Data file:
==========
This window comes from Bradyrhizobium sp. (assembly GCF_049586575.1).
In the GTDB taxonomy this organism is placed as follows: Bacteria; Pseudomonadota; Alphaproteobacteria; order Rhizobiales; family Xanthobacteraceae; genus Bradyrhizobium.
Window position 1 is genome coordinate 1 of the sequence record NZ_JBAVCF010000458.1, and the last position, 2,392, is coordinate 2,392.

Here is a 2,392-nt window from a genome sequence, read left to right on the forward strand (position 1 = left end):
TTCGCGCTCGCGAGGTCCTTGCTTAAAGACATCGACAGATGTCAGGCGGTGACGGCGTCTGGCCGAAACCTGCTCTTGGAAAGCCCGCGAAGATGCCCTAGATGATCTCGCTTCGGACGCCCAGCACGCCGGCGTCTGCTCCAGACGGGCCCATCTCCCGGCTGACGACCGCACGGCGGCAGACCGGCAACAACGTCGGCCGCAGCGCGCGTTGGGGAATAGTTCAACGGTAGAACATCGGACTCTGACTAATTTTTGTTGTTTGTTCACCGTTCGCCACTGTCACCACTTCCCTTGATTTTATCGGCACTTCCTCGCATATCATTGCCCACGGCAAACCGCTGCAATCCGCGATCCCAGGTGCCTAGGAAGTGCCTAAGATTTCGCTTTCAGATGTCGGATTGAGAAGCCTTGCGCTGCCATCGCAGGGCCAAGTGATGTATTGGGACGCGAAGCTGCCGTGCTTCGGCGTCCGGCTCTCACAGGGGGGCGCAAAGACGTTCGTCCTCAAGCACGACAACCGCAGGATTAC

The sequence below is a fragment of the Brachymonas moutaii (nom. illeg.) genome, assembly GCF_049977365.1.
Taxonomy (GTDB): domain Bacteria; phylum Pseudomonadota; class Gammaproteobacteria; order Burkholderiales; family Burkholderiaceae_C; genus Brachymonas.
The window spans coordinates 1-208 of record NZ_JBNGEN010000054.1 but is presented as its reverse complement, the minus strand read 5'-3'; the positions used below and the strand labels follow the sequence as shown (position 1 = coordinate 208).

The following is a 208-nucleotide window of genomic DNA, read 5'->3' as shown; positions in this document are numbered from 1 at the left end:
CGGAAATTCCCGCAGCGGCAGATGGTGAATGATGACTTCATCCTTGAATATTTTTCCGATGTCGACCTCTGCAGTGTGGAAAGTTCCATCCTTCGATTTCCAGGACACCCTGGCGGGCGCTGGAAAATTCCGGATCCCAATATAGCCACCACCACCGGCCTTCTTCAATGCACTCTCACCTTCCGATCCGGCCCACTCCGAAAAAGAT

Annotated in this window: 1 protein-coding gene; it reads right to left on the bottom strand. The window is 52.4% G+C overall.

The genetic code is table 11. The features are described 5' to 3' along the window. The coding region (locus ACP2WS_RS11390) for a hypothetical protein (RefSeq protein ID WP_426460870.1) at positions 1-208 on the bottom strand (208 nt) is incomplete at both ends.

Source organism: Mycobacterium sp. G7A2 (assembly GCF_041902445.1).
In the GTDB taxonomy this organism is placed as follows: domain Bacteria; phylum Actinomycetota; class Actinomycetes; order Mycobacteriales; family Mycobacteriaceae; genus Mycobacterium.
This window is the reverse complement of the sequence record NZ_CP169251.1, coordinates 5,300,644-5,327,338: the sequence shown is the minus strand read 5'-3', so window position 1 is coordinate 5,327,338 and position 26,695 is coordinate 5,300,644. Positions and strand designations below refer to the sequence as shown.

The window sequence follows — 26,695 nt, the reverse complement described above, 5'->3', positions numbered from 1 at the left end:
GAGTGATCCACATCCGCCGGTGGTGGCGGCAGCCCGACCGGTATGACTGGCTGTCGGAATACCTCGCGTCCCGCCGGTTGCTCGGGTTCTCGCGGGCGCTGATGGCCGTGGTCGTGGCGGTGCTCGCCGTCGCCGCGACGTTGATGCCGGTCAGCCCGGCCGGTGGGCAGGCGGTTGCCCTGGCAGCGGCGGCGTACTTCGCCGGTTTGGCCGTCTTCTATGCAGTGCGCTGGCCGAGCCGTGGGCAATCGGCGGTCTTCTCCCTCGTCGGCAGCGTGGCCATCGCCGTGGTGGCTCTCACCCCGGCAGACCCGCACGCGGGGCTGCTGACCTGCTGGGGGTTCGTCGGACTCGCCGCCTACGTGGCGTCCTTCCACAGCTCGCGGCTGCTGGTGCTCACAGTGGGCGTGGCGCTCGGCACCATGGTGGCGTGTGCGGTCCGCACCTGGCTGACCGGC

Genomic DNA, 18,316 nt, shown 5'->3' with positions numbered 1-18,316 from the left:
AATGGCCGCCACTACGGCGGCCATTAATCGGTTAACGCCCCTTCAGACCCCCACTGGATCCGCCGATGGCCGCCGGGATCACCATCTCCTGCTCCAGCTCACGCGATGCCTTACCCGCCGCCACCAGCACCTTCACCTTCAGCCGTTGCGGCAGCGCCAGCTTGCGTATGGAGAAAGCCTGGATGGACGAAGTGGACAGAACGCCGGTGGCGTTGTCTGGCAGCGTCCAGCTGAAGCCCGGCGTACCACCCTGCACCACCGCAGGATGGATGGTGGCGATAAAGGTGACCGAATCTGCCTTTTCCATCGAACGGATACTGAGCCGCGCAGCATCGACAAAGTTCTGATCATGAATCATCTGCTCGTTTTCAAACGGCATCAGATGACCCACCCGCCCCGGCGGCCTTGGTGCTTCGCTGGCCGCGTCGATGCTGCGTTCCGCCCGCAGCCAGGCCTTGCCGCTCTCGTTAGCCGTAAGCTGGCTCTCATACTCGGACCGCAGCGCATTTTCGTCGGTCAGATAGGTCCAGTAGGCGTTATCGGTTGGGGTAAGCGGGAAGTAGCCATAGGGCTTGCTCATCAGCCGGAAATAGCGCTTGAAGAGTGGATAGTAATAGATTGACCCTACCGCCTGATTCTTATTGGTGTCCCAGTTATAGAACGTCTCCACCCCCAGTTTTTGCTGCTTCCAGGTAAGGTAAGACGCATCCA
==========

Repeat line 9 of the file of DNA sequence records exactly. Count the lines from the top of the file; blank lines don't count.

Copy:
The following is a 208-nucleotide window of genomic DNA, read 5'->3' as shown; positions in this document are numbered from 1 at the left end: